Field hockey, third most popular sport in the world?

Discussion in '(Archived) Hockey Chit-Chat' started by r_kenshin, Jan 25, 2008.

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    r_kenshin

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    According to WikiAnswers it is, but how they arrived to such conclusion (stadium assistance, TV followers, club partners...)?

    1) Soccer. 3.3-3.5 Billion Fans. (Europe, Africa, Americas,etc)
    2) Cricket 3-3.3 Billion Fans. (India,U.K,Pakistan,Asia,Australia,etc)
    3) Field Hockey. 2-2.2 Bilion Fans. (Asia, Europe, Africa, Australia)
    4) Tennis. Around 1 Billion Fans. (Europe, Americas, Asia)
    5) Volleyball Around 900 Million Fans. (Asia, Erope, Americas, Australia)
    6) Table Tennis Around 900 Million Fans. (Asia, Europe, Africa, Americas)
    7) Baseball Around 500 Million Fans. (U.S,Canada, Japan)
    8) Golf Around 400 Million Fans. (U.S, Canada, Europe)
    9) Football 390-410 Million Fans. (U.S, Canada mainly)
    10) Basketball Not more than 400M Fans. (U.S, Canada mainly)

    http://wiki.answers.com/Q/What_are_the_most_popular_sports_in_the_world

    Also, I would like to know what the numbers could turn into without India or Pakistan, I bet 1,9 billions are from there. :p
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    Johnny T FHF Starter

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    I dont believe cricket is that high up... ??? almost as much as football(soccer)? considering europe, america, africa and asia all play football...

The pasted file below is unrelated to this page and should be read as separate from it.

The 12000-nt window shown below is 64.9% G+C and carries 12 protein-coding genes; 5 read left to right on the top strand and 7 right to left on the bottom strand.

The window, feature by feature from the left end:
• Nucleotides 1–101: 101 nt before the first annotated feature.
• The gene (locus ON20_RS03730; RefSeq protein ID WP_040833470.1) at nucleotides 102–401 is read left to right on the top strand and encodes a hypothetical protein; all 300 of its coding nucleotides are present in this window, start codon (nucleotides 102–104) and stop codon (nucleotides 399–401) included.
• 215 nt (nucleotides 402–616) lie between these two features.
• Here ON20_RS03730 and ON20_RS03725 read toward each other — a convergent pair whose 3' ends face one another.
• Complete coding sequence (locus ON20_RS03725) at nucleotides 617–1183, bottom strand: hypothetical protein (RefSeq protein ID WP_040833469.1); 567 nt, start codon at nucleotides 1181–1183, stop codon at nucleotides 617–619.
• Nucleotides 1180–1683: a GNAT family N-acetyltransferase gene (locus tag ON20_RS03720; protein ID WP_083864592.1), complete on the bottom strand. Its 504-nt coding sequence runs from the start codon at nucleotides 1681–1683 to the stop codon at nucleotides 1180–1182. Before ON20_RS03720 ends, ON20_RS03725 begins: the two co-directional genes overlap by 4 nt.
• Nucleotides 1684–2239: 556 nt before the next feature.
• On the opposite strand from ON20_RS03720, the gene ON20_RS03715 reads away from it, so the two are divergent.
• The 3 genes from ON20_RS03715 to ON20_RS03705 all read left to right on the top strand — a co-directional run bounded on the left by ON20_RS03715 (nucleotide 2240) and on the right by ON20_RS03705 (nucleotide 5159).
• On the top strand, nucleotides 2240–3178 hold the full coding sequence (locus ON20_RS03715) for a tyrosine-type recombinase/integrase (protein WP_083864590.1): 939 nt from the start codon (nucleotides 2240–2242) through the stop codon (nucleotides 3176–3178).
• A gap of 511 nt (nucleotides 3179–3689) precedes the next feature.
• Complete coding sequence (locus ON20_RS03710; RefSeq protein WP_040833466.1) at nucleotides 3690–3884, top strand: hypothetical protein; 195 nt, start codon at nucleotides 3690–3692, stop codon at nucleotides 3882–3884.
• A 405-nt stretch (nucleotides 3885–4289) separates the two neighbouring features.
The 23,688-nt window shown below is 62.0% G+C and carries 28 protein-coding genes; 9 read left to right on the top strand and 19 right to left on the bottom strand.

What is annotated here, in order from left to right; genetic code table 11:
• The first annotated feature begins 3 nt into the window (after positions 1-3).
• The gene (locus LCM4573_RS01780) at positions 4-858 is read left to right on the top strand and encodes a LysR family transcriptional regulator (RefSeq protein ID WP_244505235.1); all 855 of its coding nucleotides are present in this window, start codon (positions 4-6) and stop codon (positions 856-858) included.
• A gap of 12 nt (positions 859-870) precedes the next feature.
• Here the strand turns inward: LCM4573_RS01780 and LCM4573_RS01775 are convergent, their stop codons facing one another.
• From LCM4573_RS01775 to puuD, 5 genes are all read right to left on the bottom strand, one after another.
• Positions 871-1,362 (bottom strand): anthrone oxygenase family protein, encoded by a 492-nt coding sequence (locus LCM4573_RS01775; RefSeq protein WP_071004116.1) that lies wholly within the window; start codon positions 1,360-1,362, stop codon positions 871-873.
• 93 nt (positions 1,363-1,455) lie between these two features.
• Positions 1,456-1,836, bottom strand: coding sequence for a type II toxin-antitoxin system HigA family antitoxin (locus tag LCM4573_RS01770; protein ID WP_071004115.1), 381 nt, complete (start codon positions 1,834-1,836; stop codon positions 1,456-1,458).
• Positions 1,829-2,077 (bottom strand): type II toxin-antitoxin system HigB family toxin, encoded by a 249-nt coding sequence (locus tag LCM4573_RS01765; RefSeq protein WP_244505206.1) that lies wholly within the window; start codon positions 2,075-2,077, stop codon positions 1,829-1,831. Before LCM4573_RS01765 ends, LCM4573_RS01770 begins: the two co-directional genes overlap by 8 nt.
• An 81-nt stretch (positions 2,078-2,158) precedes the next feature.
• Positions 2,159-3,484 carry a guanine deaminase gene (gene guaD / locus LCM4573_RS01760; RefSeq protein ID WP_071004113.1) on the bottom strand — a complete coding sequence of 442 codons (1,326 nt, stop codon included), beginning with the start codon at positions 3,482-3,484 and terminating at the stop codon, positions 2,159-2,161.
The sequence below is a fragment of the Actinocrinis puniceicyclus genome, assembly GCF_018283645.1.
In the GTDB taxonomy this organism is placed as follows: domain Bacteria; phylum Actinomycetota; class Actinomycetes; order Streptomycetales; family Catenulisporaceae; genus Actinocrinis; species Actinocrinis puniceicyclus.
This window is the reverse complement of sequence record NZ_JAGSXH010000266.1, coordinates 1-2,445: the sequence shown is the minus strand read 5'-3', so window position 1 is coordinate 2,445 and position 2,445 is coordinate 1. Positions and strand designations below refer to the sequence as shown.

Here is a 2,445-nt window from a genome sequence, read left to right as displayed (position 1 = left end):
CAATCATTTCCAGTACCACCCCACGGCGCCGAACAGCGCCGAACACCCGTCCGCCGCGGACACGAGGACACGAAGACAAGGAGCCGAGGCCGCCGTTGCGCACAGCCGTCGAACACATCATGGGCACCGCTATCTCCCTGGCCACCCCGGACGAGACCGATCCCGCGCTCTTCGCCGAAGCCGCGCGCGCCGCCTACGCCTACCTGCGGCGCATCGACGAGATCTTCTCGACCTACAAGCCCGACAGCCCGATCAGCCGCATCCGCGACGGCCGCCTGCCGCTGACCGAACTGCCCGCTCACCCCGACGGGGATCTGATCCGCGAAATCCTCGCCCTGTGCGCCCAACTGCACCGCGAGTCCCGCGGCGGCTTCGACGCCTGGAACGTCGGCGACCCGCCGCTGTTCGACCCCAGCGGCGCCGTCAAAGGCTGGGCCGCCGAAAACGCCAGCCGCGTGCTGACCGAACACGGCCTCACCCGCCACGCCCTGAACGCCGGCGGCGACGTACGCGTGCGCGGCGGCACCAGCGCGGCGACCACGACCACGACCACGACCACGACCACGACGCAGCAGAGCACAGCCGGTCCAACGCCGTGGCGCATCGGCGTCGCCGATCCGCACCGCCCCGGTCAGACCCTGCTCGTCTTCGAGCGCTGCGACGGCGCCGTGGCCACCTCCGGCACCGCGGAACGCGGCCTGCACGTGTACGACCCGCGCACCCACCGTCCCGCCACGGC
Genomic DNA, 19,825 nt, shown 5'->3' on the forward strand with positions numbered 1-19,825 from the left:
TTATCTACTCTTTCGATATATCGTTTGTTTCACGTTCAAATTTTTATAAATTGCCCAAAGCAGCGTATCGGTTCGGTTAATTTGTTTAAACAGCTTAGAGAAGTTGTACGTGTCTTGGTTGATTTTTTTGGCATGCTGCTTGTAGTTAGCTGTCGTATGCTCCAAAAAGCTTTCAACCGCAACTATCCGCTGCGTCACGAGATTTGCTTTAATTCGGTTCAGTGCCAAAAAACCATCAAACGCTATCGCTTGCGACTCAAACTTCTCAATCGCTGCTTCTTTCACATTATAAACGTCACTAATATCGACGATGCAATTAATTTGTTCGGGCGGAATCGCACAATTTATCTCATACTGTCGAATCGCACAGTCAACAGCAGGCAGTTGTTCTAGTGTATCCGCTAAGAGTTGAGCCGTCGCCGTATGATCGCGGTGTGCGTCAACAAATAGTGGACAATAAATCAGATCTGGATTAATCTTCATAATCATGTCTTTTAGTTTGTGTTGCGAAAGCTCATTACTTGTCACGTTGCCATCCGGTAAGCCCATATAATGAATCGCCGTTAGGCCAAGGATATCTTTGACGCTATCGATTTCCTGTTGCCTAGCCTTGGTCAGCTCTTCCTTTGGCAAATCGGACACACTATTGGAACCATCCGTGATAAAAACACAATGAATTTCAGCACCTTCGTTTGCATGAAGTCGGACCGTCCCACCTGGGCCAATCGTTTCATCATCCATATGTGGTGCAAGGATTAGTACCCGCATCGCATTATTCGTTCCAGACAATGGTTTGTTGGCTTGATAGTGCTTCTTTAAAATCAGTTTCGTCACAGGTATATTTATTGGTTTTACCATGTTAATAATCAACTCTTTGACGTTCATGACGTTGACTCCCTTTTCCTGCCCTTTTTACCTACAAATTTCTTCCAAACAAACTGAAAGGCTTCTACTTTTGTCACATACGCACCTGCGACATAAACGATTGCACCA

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    degsya

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    Thanks for posting this r_kenshin but I am not sure how accurate this is. After all, the page you mention does not site any real statistics and the attached links do not match this either. In fact, if you go to another page it shows Basketball and another shows Volleyball etc. From what I understand, Field Hockey is the second biggest played team sport in the world (behind soccer/football). Those statistics show hockey and are from a US based reference so I believe that they may be talking about our Hockey cousins from the Ice variety (maybe!?!).
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    gk09 FHF Regular Player

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    I was under the impression that hockey was the most played sport in the world? I think I got this from either last year's World Cup programme or some literature from this tournament. It kind of makes sence when you think about it because of the fact that equal ammounts of men and women play it compared to most the other sports and also with it being big in such populated countries as India and USA.
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    okeefe

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    try and get mainstream news on hockey. easier finding news on snooker, or darts even. darts! how’s that a sport?! :baffled:
    at least in snooker you got to bend over the table.
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    ragyrascal FHF Staff

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    Quite simple - turn your figures into dollars and you might get a more realistic view.
    You honestly believe tennis players would earn the salaries they do if we had a more 'popular' sport?

    These figures are hugely mythical - in fact, if it isnt on this forum, there is an online article somewhere that sets the record straight.

    But seriously, when tennis players earn millions, do you think that Teun de Nooijer would play a more popular sport but take less money, just-for-fun...

    ***disclaimer to come***
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    boojaywah FHF Regular Player

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    I guess hockey is considered so popular due to the large number of kids playing it in places such as America (correct me if I'm wrong).

    I'm surprised golf isn't higher up. Especially when you think about how much money is in the sport from sponsors because companies, quite obviously, throw money at popular things/sports.